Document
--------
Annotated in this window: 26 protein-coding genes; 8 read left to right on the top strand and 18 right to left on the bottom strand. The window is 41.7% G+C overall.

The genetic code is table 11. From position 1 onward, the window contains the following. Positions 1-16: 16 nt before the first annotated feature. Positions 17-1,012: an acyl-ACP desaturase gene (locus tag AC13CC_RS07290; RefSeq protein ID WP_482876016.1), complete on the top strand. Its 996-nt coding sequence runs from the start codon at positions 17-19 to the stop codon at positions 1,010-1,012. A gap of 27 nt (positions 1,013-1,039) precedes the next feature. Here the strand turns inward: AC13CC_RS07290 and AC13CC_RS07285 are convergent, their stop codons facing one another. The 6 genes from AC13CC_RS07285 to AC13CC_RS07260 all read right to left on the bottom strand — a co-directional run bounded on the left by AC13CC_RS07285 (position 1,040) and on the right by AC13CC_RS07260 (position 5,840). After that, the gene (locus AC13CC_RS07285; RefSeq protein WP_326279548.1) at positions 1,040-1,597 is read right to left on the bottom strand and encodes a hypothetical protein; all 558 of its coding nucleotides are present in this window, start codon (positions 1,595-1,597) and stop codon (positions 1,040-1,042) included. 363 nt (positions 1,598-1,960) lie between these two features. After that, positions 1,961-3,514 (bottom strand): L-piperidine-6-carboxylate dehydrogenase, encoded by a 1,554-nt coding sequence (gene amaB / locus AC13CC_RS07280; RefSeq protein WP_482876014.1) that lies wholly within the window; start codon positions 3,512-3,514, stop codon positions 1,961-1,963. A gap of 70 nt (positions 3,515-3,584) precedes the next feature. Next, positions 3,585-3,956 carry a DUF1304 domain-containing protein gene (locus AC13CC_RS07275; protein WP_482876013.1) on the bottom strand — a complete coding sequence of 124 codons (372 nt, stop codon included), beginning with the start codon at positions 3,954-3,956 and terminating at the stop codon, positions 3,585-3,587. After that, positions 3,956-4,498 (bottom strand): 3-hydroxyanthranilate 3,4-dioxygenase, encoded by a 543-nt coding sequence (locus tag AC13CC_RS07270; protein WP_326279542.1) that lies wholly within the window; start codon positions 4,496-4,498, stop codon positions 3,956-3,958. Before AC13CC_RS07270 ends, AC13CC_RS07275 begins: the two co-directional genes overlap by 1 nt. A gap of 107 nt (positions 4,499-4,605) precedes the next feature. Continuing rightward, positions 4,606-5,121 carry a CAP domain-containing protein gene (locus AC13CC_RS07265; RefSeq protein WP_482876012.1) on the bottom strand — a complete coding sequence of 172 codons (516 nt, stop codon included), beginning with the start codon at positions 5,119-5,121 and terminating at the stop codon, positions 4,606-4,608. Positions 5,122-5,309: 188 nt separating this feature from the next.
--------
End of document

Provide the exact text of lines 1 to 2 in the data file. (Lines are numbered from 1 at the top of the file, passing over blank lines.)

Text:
Annotated in this window: 26 protein-coding genes; 8 read left to right on the top strand and 18 right to left on the bottom strand. The window is 41.7% G+C overall.

The genetic code is table 11. From position 1 onward, the window contains the following. Positions 1-16: 16 nt before the first annotated feature. Positions 17-1,012: an acyl-ACP desaturase gene (locus tag AC13CC_RS07290; RefSeq protein ID WP_482876016.1), complete on the top strand. Its 996-nt coding sequence runs from the start codon at positions 17-19 to the stop codon at positions 1,010-1,012. A gap of 27 nt (positions 1,013-1,039) precedes the next feature. Here the strand turns inward: AC13CC_RS07290 and AC13CC_RS07285 are convergent, their stop codons facing one another. The 6 genes from AC13CC_RS07285 to AC13CC_RS07260 all read right to left on the bottom strand — a co-directional run bounded on the left by AC13CC_RS07285 (position 1,040) and on the right by AC13CC_RS07260 (position 5,840). After that, the gene (locus AC13CC_RS07285; RefSeq protein WP_326279548.1) at positions 1,040-1,597 is read right to left on the bottom strand and encodes a hypothetical protein; all 558 of its coding nucleotides are present in this window, start codon (positions 1,595-1,597) and stop codon (positions 1,040-1,042) included. 363 nt (positions 1,598-1,960) lie between these two features. After that, positions 1,961-3,514 (bottom strand): L-piperidine-6-carboxylate dehydrogenase, encoded by a 1,554-nt coding sequence (gene amaB / locus AC13CC_RS07280; RefSeq protein WP_482876014.1) that lies wholly within the window; start codon positions 3,512-3,514, stop codon positions 1,961-1,963. A gap of 70 nt (positions 3,515-3,584) precedes the next feature. Next, positions 3,585-3,956 carry a DUF1304 domain-containing protein gene (locus AC13CC_RS07275; protein WP_482876013.1) on the bottom strand — a complete coding sequence of 124 codons (372 nt, stop codon included), beginning with the start codon at positions 3,954-3,956 and terminating at the stop codon, positions 3,585-3,587. After that, positions 3,956-4,498 (bottom strand): 3-hydroxyanthranilate 3,4-dioxygenase, encoded by a 543-nt coding sequence (locus tag AC13CC_RS07270; protein WP_326279542.1) that lies wholly within the window; start codon positions 4,496-4,498, stop codon positions 3,956-3,958. Before AC13CC_RS07270 ends, AC13CC_RS07275 begins: the two co-directional genes overlap by 1 nt. A gap of 107 nt (positions 4,499-4,605) precedes the next feature. Continuing rightward, positions 4,606-5,121 carry a CAP domain-containing protein gene (locus AC13CC_RS07265; RefSeq protein WP_482876012.1) on the bottom strand — a complete coding sequence of 172 codons (516 nt, stop codon included), beginning with the start codon at positions 5,119-5,121 and terminating at the stop codon, positions 4,606-4,608. Positions 5,122-5,309: 188 nt separating this feature from the next.